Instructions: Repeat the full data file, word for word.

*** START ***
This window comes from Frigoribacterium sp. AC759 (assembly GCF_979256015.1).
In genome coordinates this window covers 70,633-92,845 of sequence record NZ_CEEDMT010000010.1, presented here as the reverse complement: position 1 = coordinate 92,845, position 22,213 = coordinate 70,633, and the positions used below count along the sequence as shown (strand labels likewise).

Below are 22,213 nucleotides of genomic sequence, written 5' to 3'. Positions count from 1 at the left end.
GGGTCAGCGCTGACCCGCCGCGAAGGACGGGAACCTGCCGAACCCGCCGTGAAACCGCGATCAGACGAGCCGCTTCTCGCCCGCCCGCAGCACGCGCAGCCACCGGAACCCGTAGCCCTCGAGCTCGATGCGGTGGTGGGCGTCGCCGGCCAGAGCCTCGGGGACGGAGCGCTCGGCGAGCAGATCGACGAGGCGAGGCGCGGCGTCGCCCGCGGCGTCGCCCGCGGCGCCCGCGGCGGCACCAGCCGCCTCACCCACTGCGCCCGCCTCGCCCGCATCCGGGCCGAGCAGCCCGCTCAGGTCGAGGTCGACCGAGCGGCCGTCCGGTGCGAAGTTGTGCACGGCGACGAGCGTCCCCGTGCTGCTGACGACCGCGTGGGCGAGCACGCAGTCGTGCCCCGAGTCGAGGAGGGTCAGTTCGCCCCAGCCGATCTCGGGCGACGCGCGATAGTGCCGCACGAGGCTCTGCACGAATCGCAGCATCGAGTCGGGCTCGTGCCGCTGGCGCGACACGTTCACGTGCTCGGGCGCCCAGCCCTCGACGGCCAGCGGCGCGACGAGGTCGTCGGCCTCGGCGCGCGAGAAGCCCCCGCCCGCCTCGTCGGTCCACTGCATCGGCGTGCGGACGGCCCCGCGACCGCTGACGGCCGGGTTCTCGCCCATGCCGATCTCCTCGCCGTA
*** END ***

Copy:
This window comes from Frigoribacterium sp. AC759 (assembly GCF_979256015.1).
In genome coordinates this window covers 70,633-92,845 of sequence record NZ_CEEDMT010000010.1, presented here as the reverse complement: position 1 = coordinate 92,845, position 22,213 = coordinate 70,633, and the positions used below count along the sequence as shown (strand labels likewise).

Below are 22,213 nucleotides of genomic sequence, written 5' to 3'. Positions count from 1 at the left end.
GGGTCAGCGCTGACCCGCCGCGAAGGACGGGAACCTGCCGAACCCGCCGTGAAACCGCGATCAGACGAGCCGCTTCTCGCCCGCCCGCAGCACGCGCAGCCACCGGAACCCGTAGCCCTCGAGCTCGATGCGGTGGTGGGCGTCGCCGGCCAGAGCCTCGGGGACGGAGCGCTCGGCGAGCAGATCGACGAGGCGAGGCGCGGCGTCGCCCGCGGCGTCGCCCGCGGCGCCCGCGGCGGCACCAGCCGCCTCACCCACTGCGCCCGCCTCGCCCGCATCCGGGCCGAGCAGCCCGCTCAGGTCGAGGTCGACCGAGCGGCCGTCCGGTGCGAAGTTGTGCACGGCGACGAGCGTCCCCGTGCTGCTGACGACCGCGTGGGCGAGCACGCAGTCGTGCCCCGAGTCGAGGAGGGTCAGTTCGCCCCAGCCGATCTCGGGCGACGCGCGATAGTGCCGCACGAGGCTCTGCACGAATCGCAGCATCGAGTCGGGCTCGTGCCGCTGGCGCGACACGTTCACGTGCTCGGGCGCCCAGCCCTCGACGGCCAGCGGCGCGACGAGGTCGTCGGCCTCGGCGCGCGAGAAGCCCCCGCCCGCCTCGTCGGTCCACTGCATCGGCGTGCGGACGGCCCCGCGACCGCTGACGGCCGGGTTCTCGCCCATGCCGATCTCCTCGCCGTA